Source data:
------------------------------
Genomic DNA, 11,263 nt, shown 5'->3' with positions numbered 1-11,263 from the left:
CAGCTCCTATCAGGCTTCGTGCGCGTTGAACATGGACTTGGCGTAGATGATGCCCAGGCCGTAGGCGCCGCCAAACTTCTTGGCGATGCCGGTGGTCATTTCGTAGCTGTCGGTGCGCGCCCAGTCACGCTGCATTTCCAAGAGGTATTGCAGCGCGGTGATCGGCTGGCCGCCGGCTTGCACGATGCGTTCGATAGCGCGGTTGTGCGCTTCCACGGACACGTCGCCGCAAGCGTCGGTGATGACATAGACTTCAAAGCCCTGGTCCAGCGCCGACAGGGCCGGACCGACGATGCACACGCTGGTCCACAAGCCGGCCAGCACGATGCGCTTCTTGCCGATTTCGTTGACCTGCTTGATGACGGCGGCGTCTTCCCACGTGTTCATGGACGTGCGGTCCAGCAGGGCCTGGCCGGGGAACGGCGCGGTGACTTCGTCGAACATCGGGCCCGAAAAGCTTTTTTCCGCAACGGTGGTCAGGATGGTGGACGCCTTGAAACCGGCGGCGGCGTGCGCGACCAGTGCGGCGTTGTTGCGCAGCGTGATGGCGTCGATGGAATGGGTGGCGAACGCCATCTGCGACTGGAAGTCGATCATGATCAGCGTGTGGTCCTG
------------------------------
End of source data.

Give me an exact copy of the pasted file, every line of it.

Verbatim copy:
Genomic DNA, 11,263 nt, shown 5'->3' with positions numbered 1-11,263 from the left:
CAGCTCCTATCAGGCTTCGTGCGCGTTGAACATGGACTTGGCGTAGATGATGCCCAGGCCGTAGGCGCCGCCAAACTTCTTGGCGATGCCGGTGGTCATTTCGTAGCTGTCGGTGCGCGCCCAGTCACGCTGCATTTCCAAGAGGTATTGCAGCGCGGTGATCGGCTGGCCGCCGGCTTGCACGATGCGTTCGATAGCGCGGTTGTGCGCTTCCACGGACACGTCGCCGCAAGCGTCGGTGATGACATAGACTTCAAAGCCCTGGTCCAGCGCCGACAGGGCCGGACCGACGATGCACACGCTGGTCCACAAGCCGGCCAGCACGATGCGCTTCTTGCCGATTTCGTTGACCTGCTTGATGACGGCGGCGTCTTCCCACGTGTTCATGGACGTGCGGTCCAGCAGGGCCTGGCCGGGGAACGGCGCGGTGACTTCGTCGAACATCGGGCCCGAAAAGCTTTTTTCCGCAACGGTGGTCAGGATGGTGGACGCCTTGAAACCGGCGGCGGCGTGCGCGACCAGTGCGGCGTTGTTGCGCAGCGTGATGGCGTCGATGGAATGGGTGGCGAACGCCATCTGCGACTGGAAGTCGATCATGATCAGCGTGTGGTCCTG